Conversely, a couple of writer friends of mine have said that they enjoy the versatility of writing in the third person, as opposed to their preferred first-person POV. Both mentioned Alfred Hitchcock’s quote on cinematic suspense:
Let’s suppose that there is a bomb underneath this table between us. Nothing happens, and then all of a sudden, “Boom!” There is an explosion. The public is surprised, but prior to this surprise, it has seen an absolutely ordinary scene, of no special consequence. Now, let us take a suspense situation. The bomb is underneath the table and the public knows it, probably because they have seen the anarchist place it there. The public is aware the bomb is going to explode at one o’clock and there is a clock in the decor. The public can see that it is a quarter to one. In these conditions, the same innocuous conversation becomes fascinating because the public is participating in the scene. The audience is longing to warn the characters on the screen: “You shouldn’t be talking about such trivial matters. There is a bomb beneath you and it is about to explode!”
In the first case we have given the public fifteen seconds of surprise at the moment of the explosion. In the second we have provided them with fifteen minutes of suspense. The conclusion is that whenever possible the public must be informed. Except when the surprise is a twist, that is, when the unexpected ending is, in itself, the highlight of the story.”Alfred Hitchcock
They mentioned how it’s practically impossible to craft that kind of suspenseful scene unless you use the third-person POV. You need the reader to know more than the characters, and writing in first-person makes that impossible.
Normally, the writers I’ve done this exercise with enjoy it – even if they subsequently write the rest of their manuscript in their preferred viewpoint. It’s a good mental exercise that can really help you get deeper into your story.
Some have gone on to use these experiments as ‘bonus chapters’ for their subscribers – something really tangible that rewards those readers who’ve trusted them with their email address.
But occasionally this exercise can change everything. It certainly did in my case. I wrote eight full-length novels in third-person perspective before I experimented with first person POV and I’ve never looked back. That’s certainly not to say it’s for everybody – but for me, writing in first person gave my stories the pep and focus they’d been lacking before.
So, if you haven’t already taken this challenge, I definitely recommend it as a way of committing to your self-publishing career and the goal of becoming a better writer. It’s fun, easy, and the results might surprise you.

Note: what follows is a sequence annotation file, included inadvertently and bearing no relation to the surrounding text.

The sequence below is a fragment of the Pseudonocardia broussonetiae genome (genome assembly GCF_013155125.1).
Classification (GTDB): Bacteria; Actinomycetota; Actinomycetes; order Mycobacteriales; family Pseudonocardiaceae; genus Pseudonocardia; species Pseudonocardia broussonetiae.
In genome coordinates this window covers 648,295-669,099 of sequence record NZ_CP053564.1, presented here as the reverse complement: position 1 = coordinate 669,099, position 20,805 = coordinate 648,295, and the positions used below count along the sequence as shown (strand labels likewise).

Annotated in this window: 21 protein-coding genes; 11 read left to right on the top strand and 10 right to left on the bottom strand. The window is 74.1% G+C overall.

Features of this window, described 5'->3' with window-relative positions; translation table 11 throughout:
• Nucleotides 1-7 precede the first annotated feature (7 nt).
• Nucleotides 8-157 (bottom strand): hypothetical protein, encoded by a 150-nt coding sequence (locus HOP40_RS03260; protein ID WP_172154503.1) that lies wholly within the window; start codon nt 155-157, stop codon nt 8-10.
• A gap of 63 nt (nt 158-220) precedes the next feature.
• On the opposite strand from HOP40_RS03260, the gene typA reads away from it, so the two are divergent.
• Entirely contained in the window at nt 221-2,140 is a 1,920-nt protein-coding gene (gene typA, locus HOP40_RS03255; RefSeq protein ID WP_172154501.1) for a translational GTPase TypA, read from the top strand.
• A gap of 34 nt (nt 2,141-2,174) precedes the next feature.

If you do end up trying this challenge yourself, be sure to let us know about it! Leave a comment down below to share your experiences.
I wrote my first five books in third person from dual characters’ POV. Now I am writing the second book in a row in first person. I got the same feeling you did, it feels much more intimate, and I don’t think I’ll return to third person. I tried to write one chapter in third person that was supposed to be a series of journal entries, and it didn’t feel right. I had to rewrite it in the POV of the character writing the journal entries. She was witnessing a murder as a child, so I wanted to capture her confusion, angst, horror, fear etc.
Third person omniscient narrator is hardly used outside thrillers and such. In today’s contemporary romance those of us who use third person do it as ‘third person limited’ – it’s limited to the perspective of a single character (alternate chapters if dual pov), and you get just as deep into the character as in first pov. The language used, the feelings, the thoughts are all in that character’s perspective. There is no external narrator. You can change the ‘she’ or ‘he’ into ‘I’ without having to change anything else. Here’s an example from a novella I’m writing:
She didn’t need the cheap wine to draw courage. She was beyond that point. She needed it to blur the warmth that spread in her heart so she could focus just on the one that spread down her body. She needed it to fog the unnerving awareness that her attraction to him was far more than physical. She needed it to dim her need to hug him and not just rip his shirt open.
Change the ‘she’ into ‘I’, the ‘her’ into ‘me/my’ and the paragraph won’t change that’s because you’re already inside that character’s pov though it’s in third.